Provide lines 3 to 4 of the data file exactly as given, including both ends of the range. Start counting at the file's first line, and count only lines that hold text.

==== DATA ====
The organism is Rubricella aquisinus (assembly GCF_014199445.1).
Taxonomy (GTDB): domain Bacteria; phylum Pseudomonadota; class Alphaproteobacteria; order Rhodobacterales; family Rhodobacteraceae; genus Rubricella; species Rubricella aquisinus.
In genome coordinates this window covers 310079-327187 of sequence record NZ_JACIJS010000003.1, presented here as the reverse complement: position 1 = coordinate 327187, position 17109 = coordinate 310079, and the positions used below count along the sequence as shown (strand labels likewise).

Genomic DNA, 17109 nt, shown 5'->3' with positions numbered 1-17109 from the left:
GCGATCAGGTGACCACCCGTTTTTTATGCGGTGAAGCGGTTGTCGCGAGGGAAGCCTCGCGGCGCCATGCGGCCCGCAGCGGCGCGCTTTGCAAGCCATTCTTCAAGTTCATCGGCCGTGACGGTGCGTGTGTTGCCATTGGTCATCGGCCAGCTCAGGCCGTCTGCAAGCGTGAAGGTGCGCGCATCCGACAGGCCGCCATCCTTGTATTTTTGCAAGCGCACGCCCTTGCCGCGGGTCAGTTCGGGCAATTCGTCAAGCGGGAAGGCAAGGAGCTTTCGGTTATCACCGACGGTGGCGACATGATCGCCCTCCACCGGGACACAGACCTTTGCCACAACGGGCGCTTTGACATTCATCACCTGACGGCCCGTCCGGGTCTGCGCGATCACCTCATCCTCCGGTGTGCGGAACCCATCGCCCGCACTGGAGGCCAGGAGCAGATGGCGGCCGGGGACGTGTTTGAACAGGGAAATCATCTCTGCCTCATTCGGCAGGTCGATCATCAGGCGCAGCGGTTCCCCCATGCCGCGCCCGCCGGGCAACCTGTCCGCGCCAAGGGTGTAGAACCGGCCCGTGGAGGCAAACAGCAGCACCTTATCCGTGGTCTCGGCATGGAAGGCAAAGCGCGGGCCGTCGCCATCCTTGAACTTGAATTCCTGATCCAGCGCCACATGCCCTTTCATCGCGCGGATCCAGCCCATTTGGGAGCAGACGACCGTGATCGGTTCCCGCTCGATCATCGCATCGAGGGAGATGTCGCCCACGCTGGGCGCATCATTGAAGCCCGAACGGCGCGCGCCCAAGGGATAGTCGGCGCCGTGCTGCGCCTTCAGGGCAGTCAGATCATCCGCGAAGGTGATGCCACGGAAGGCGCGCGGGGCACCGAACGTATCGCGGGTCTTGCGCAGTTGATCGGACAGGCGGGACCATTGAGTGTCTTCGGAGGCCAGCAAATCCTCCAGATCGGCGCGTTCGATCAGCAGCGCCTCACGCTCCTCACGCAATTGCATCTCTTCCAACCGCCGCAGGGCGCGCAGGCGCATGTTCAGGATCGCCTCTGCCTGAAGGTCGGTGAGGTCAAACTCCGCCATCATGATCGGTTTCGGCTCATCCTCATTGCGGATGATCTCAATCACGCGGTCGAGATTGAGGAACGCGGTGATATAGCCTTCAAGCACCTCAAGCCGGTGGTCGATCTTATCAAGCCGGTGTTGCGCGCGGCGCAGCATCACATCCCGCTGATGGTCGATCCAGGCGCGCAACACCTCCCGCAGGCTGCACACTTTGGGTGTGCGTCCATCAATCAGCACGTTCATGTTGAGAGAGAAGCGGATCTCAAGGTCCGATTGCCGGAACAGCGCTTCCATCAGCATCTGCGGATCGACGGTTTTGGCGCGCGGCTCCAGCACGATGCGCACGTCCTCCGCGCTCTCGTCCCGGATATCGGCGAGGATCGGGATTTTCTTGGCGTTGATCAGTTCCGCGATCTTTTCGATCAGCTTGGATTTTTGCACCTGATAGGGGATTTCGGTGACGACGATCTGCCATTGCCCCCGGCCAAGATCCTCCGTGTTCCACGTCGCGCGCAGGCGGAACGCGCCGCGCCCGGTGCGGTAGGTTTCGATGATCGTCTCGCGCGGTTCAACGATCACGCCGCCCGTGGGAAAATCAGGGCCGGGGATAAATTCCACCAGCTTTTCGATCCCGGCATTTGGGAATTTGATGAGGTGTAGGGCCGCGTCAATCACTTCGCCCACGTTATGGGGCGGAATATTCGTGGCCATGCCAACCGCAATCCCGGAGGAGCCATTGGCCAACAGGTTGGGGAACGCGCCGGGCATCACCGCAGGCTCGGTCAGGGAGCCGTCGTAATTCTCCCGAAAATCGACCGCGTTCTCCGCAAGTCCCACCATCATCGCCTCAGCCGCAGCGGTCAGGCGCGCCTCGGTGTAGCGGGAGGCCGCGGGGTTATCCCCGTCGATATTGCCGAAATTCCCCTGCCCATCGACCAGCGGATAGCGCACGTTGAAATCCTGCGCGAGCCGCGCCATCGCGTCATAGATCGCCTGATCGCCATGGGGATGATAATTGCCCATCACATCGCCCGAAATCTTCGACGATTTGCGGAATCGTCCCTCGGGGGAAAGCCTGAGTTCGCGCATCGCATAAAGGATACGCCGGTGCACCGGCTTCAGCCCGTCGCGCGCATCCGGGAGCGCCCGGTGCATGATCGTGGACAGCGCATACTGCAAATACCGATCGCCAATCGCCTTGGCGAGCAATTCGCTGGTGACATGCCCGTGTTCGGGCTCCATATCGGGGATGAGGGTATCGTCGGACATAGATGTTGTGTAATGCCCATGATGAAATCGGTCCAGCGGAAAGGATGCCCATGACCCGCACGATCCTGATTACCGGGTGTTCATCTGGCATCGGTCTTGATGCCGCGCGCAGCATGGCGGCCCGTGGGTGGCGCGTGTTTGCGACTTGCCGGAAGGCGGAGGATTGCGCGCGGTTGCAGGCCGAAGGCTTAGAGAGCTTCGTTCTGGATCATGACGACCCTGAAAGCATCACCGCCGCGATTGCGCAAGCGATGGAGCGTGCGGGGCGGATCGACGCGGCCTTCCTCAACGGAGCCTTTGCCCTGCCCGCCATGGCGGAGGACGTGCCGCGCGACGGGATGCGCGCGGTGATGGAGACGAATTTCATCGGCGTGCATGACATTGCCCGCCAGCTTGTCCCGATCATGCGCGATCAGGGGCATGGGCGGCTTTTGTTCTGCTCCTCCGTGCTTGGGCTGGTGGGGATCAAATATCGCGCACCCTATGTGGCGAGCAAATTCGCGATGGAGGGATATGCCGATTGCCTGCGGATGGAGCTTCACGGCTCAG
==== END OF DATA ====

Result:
In genome coordinates this window covers 310079-327187 of sequence record NZ_JACIJS010000003.1, presented here as the reverse complement: position 1 = coordinate 327187, position 17109 = coordinate 310079, and the positions used below count along the sequence as shown (strand labels likewise).

Genomic DNA, 17109 nt, shown 5'->3' with positions numbered 1-17109 from the left: